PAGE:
Stories for the Middle Column of the WCR This Week Page
OTTAWA – Chaos will be the result of the federal government’s decision to leave protection for the conscience rights of medical professionals and health care institutions to the provinces, says the president of the Canadian Conference of Catholic Bishops (CCCB). Bishop Douglas Crosby of Hamilton, Ont., said the government should clarify the rights of professionals and institutions who conscientiously object to participating in assisted suicide and not hand the issue off to provincial legislators or professional bodies.
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Reading Pope Francis' exhortation on the family is like having a discussion at the kitchen table with your grandfather, says Archbishop Richard Smith. The apostolic exhortation - Amoris Laetitia (The Joy of the Family) - is like being able to "talk openly with a man who already understands your problems and your weaknesses," the archbishop said in an interview. "The pope has a beautiful way of expressing in accessible language what is on the mind of the Church," he said.
Archbishop Richard Smith issued a passionate call to arms in the ongoing fight against physician-assisted suicide. "We are witness in this country to extraordinary events which are not of God's doing - the legalization of assisted suicide and euthanasia," he said. Smith issued his challenge to an attentive audience at St. Charles Church April 14. The education seminar was the last of the five-part Every Life Matters series created by the Edmonton Archdiocese.
The influential role of the Catholic Women's League of Canada in social action was affirmed at the recent 94th annual Edmonton archdiocesan convention. The theme for this year's convention, which took place April 22 to 24 at Holy Family Church in St. Albert, was With One Heart, One Voice, One Mission Be the Face of Mercy. Speakers, including Archbishop Richard Smith, who praised the CWL's ability to secure audiences with premiers and prime ministers, urged the sisters of the league to be the face of mercy, the eyes of mercy and the hands of mercy.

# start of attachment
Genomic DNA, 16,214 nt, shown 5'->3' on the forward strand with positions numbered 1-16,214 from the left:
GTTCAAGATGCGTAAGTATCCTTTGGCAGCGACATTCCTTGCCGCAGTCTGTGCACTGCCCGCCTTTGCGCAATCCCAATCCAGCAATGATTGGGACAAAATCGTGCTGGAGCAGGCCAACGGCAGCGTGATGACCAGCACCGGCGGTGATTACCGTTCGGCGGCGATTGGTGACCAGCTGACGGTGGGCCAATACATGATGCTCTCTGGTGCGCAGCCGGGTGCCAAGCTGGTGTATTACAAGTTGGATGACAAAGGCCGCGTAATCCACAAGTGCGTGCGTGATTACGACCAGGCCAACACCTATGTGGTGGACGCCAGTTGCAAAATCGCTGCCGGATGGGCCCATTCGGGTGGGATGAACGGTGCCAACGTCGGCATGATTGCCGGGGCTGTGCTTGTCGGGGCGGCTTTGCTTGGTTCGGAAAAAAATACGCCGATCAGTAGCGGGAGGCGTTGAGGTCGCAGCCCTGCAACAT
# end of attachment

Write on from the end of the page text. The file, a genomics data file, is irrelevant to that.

MANILA, PHILIPPINES – Philippine Church officials expressed outrage and sadness over the beheading of a Canadian hostage in the restive southern part of the country. Abu Sayyaf, a Muslim separatist group, had threatened to behead two Canadians, a Norwegian and a Filipina if their ransom demand of $8 million for each hostage was not met by an April 25 deadline. The Philippine military as well as Prime Minister Justin Trudeau confirmed the decapitation April 25 of John Ridsdel, a former mining consultant from Calgary.
Not a week goes by that Catholic Social Services' CEO Stephen Carattini doesn't visit one of the homes run by the agency in the Edmonton Archdiocese. During the visits he engages with residents and staff and also pays close attention to the quality of service and the physical condition of the residences. Over the last few years CSS has made a concerted effort to provide not only safe, secure and dignified spaces for its staff but also for the people it cares for.
TORONTO - The "fires of persecution" are bringing Christians worldwide closer together, a number of Church leaders in Toronto believe. A global trend of persecuting Christians is bringing greater unity among the different traditions which follow Christ, Church faith leaders said April 10 at A Service of Prayer for the Persecuted Church held at Yorkminster Park Baptist Church in midtown Toronto.
Catholic, Protestant, Jewish and Muslim faith leaders appealled April 19 for protection of conscience rights for health professionals and institutions in the assisted suicide bill. "We believe that any action intended to end human life is morally and ethically wrong," said Evangelical Fellowship of Canada (EFC) president Bruce Clemenger. Toronto Cardinal Thomas Collins, representing both the Canadian Conference of Catholic Bishops and Coalition for HealthCARE and Conscience, said faith-based communities "established havens of hope" to serve suffering and sick people.
Father Henri Nouwen is still trying to help us understand. He's been dead 20 years, but he's still talking to us about our gifts and our failures, our hopes and our doubts, God and love and sin and community and loneliness. Thirty-eight of Nouwen's 39 books are still in print, some available in half a dozen or more languages. The books are studied in Catholic and Protestant seminaries, assigned as spiritual reading by retreat masters and passed from friend to friend.
It is not surprising Brooke sometimes speaks in treatment terms like "shame messages" when she tries to tell her story. They are negative things about herself that her brain tells her. She has been through a lot. At just 19, Brooke has lived on the street and been to four treatment centres, after spiraling into mental illness and addiction at the tender age of 12. It was also at age 12 that she discovered what would be her saving grace: art and writing.